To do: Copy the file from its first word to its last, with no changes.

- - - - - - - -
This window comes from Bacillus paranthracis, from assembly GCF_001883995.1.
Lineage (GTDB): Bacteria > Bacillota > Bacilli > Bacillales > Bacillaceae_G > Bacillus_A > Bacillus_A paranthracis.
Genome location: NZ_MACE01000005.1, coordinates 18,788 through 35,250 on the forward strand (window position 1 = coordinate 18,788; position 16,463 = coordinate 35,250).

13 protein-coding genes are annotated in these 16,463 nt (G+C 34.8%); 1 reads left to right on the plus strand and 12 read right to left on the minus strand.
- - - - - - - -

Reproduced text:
This window comes from Bacillus paranthracis, from assembly GCF_001883995.1.
Lineage (GTDB): Bacteria > Bacillota > Bacilli > Bacillales > Bacillaceae_G > Bacillus_A > Bacillus_A paranthracis.
Genome location: NZ_MACE01000005.1, coordinates 18,788 through 35,250 on the forward strand (window position 1 = coordinate 18,788; position 16,463 = coordinate 35,250).

13 protein-coding genes are annotated in these 16,463 nt (G+C 34.8%); 1 reads left to right on the plus strand and 12 read right to left on the minus strand.